What did you focus on last year, and what do you want more of in 2020? What would maximizing your quality of life look like?

Regular exercise, a whole foods diet and quality sleep give us tangible benefits: we feel and look better.

But are you curious about what else might contribute to your health and happiness? What others aspects of your lifestyle impact your ability to thrive, experience a high quality of life and have a positive impact?

My unexpected catalyst for personal growth last year was embracing the separateness I was feeling and the lack of clarity on my purpose.

Clarity and purpose matter

The Harvard Study of Adult Development, now almost 80 years old, has proved that embracing community helps us live longer, and helps us feel happier.

The Blue Zones research shows that community, and serving a purpose within our community, is the top ranked factor to living long and living well into our 90s.

A year ago, my health data all looked good: my blood pressure, blood sugar, cholesterol, BMI, diet, my physical activity routine, and my sleep all ranked high on the quality scale. But I felt unfulfilled, aimless in my work, and I lacked vitality for my clients, my family and myself. I wasn’t sure of my purpose as a physician — and things felt off.

I’d accomplished my dream of becoming a concierge holistic doctor and my business continued to grow. My husband and I celebrated our 16th wedding anniversary. We had a family trip to San Diego with our 6 year old twin boys and found ourselves to be recharged instead of exhausted.

The whirlwind of starting my career and raising twins had settled. But where was I amidst all these celebrations? I wasn’t feeling what I’d imagined I would feel once these wins happened.

I couldn’t avoid this reality anymore. I began feeling inauthentic. And why wasn’t I feeling grateful for all I had?

How could I guide and help my clients to optimal health and a high quality of life if I was not there myself?

Increasingly, I felt like a fraud. My inner world wasn’t congruent with the image I was portraying. I had a gnawing sense that to become who I believed I could be — inspired from various mentors — I had to address the spiritual crisis and disconnectedness I felt.

A need to nurture my life

While I couldn’t navel gaze, I could declutter my mind and be present to nurture and enjoy my family, my clients and all that life has to offer.

So I became curious about who I had become.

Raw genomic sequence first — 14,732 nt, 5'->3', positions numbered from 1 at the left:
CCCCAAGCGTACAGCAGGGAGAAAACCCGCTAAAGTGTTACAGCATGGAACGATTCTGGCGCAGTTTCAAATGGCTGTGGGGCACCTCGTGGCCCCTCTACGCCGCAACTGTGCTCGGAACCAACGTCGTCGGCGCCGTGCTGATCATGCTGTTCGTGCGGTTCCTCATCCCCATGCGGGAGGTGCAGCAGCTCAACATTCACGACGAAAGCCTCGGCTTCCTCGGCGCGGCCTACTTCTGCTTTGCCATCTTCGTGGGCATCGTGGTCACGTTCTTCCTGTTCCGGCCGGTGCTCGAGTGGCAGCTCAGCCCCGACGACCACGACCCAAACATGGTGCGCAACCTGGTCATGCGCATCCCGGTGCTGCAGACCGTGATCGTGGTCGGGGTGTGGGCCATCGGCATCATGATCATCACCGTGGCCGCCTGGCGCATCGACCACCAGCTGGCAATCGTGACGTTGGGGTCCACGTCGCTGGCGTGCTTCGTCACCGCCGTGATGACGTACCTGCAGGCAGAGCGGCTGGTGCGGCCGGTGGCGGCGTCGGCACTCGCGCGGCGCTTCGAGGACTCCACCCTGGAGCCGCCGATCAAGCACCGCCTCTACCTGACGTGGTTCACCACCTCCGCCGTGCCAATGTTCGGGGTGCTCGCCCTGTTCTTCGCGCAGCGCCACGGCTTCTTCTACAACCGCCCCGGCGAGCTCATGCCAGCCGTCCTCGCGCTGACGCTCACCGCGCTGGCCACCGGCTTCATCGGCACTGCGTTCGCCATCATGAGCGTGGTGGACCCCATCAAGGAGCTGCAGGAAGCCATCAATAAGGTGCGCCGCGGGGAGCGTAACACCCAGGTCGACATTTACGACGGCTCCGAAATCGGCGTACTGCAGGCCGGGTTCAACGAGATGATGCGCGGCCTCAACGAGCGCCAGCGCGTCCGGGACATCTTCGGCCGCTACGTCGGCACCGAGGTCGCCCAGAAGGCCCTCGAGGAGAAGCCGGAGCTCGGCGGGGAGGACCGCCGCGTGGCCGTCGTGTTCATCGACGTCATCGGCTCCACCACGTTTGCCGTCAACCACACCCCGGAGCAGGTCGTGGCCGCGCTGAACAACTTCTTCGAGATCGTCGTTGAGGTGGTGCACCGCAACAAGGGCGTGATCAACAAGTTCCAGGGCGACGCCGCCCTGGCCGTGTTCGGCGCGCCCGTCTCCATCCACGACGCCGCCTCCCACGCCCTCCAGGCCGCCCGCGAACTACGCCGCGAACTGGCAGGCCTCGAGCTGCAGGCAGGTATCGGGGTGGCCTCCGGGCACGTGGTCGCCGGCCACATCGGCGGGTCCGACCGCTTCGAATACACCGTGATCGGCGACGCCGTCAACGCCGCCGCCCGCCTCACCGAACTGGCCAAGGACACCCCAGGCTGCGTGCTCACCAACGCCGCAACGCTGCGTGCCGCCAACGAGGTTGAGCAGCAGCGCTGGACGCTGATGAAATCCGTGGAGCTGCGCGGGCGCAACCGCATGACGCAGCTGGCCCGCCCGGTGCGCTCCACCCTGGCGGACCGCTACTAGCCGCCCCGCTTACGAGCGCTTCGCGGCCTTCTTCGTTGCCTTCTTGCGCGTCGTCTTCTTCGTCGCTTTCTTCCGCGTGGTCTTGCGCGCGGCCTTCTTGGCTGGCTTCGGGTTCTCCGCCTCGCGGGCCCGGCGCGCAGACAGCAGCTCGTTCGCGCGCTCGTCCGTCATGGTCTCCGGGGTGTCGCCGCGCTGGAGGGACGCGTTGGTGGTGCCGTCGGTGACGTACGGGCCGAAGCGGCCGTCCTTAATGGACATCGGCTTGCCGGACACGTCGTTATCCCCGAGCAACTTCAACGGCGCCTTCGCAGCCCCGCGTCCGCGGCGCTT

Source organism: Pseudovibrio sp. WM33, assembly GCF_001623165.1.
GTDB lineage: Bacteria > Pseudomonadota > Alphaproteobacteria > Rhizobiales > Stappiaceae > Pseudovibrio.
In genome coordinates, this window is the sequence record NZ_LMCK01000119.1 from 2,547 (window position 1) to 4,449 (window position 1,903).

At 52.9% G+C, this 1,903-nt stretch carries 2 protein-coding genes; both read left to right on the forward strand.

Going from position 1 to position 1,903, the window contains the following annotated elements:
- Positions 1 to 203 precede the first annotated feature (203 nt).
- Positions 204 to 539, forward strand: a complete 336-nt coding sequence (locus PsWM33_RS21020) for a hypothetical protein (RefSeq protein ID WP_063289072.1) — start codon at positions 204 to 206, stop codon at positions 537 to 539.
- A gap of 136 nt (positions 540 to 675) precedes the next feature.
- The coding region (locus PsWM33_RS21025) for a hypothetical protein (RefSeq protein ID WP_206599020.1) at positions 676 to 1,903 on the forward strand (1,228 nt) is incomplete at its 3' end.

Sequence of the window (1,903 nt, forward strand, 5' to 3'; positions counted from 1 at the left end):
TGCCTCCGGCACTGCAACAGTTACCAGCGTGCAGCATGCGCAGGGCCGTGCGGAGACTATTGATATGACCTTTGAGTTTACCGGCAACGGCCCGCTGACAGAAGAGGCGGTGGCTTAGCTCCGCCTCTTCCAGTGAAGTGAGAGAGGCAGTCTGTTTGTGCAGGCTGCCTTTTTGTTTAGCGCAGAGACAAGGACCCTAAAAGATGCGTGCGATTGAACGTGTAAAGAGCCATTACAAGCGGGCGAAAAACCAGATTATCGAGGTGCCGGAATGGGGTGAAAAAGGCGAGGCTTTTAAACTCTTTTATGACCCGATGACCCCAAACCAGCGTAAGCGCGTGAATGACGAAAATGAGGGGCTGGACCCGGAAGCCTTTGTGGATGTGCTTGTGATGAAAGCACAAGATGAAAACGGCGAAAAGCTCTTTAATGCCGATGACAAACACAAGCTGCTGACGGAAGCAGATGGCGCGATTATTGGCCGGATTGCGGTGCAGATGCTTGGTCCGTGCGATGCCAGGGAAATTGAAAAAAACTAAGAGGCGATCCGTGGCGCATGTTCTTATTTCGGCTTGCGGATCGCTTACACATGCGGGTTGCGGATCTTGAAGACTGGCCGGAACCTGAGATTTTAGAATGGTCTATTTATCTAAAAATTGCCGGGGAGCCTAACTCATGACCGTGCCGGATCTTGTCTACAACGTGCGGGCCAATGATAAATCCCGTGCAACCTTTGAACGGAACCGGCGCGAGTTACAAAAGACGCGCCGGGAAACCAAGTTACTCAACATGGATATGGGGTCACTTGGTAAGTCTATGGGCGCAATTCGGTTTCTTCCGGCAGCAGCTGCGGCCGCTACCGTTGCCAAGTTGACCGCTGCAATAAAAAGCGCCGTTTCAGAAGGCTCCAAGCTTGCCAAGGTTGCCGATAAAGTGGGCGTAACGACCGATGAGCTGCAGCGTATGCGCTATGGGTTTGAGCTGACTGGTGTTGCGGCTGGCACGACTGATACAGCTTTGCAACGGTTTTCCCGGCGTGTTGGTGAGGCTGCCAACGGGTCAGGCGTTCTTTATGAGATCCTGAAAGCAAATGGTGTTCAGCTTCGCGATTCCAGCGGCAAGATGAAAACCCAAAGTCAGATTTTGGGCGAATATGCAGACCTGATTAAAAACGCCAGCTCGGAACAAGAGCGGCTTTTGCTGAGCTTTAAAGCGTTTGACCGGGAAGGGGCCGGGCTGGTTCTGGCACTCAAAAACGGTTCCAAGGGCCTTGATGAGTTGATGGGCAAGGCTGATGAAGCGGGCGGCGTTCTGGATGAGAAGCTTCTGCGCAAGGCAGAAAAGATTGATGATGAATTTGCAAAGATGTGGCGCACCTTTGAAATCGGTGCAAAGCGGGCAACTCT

I realized that earning the title of Doctor did not fill me with worthiness and innate confidence. In response, I did various workshops and committed to a 12 month coaching program with Dov Baron.

My experiences and reflections weren’t always easy and comfortable. But I saw myself transform when I was stretched beyond my comfort zone, within the confines of a safe space. Sometimes it’s like doing mental push ups; work that is challenging but always feels better afterwards.

I’ve realized that it can take a lot more energy to run or hide from our feelings than to acknowledge them. With some practise I’m learning to let my feelings move like calm ripples, not like a tsunami throwing my day or week upside down.

Questioning and understanding my true motivations and values brought clarity to my purpose. I finally found a place of calm and clarity from within.

When things get stormy, I can return to this place and know that the more familiar I become with it, the more available it will be to me on a daily basis. I can access my intuition to guide my actions, particularity when logic and reason don’t stack up to a solid decision.

As a physician I knew the research, but I still had to search for its relevance in my own life, in order to truly understand it.

The gifts of plunging into personal growth have been realizing more gratitude and presence in my life, professionally and personally. And this journey is like exercise: we can’t work out one weekend and expect fitness. It’s something we must be engaging ourselves in as part of our regular routine.

The greatest reward is a deep sense of fulfillment as I am guided by a purpose greater than myself. I’m able to show up for others and be present because I’ve shown up to be present for myself. I am gifted the opportunity to nurture my health and the health of individuals, of families, and of my own family. And I feel blessed.

Last year for me was about focusing on purpose and connection, with myself and my communities. Now that they’ve come into focus, I’m writing out for my goals for 2020. I know I want more play in my life and I plan to be more playful.

What do you want more of in 2020 to improve your quality of life and your health? I’d love to hear!